Ross and Amy’s Story – How Couples Counseling Helped Them

Couples counseling

Amy and Ross seated themselves as far apart as they could on my office sofa. They were polite and cordial with me, but the tension between them was palpable.

They were a well-dressed, early forties couple. Both looked a bit fatigued and a bit worn out.

During the intake portion of our meeting, Amy described her job situation for me. She worked full time as a medical researcher. She told me how she liked her job, but mentioned that her supervisor, a doctor, was a bit disorganized and not as familiar with what was involved with tracking and processing data.

“I don’t think he appreciates the challenges involved with keeping things orderly – that frustrates me.”

Ross worked as a financial planner and advisor, also full time. He said that he liked his work.

The couple explained that they had two children, a boy, Adrian, age 7; and a girl, Molly, age 3. They described a busy life, always being ‘on the go.’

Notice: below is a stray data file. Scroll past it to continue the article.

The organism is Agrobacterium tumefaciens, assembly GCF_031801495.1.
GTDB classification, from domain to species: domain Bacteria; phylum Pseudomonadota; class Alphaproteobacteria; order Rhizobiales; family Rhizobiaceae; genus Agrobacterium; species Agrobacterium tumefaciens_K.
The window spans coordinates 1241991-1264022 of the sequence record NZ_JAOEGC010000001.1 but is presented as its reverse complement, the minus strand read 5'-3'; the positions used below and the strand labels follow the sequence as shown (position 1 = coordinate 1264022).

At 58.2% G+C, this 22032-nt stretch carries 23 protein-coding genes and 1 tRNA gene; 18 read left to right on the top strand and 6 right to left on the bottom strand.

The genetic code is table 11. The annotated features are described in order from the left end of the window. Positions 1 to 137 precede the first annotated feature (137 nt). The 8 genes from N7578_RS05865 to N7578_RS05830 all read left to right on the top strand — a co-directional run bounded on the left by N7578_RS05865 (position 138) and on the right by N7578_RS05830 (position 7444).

I asked them what brought them in for marriage counseling.

Ross began. “Well, for one thing I am getting tired of sleeping alone in the den. We barely have time for each other, and when we do, Amy assigns me house projects while she sits at her computer completing work she didn’t get done during the day.”

I asked Ross why he was sleeping in the den.

“Our Adrian won’t stay in his bed and crawls into ours every single night. He has been doing this for years. It disrupts my sleep. It also means no sex has happened for a long time. I finally gave up and moved to the basement two weeks ago, so I could sleep.”

Amy chimed in:

“It’s true, we’ve tried everything to get Adrian to sleep in his own bed. We’ve consulted with both a child psychiatrist and a child psychologist to get some help. They have given us some suggestions, and we are trying out what they said, but Ross is impatient, like he is with everything, and it isn’t working yet. And, to be honest, I haven’t felt much like having sex when we barely say a kind word to each other.”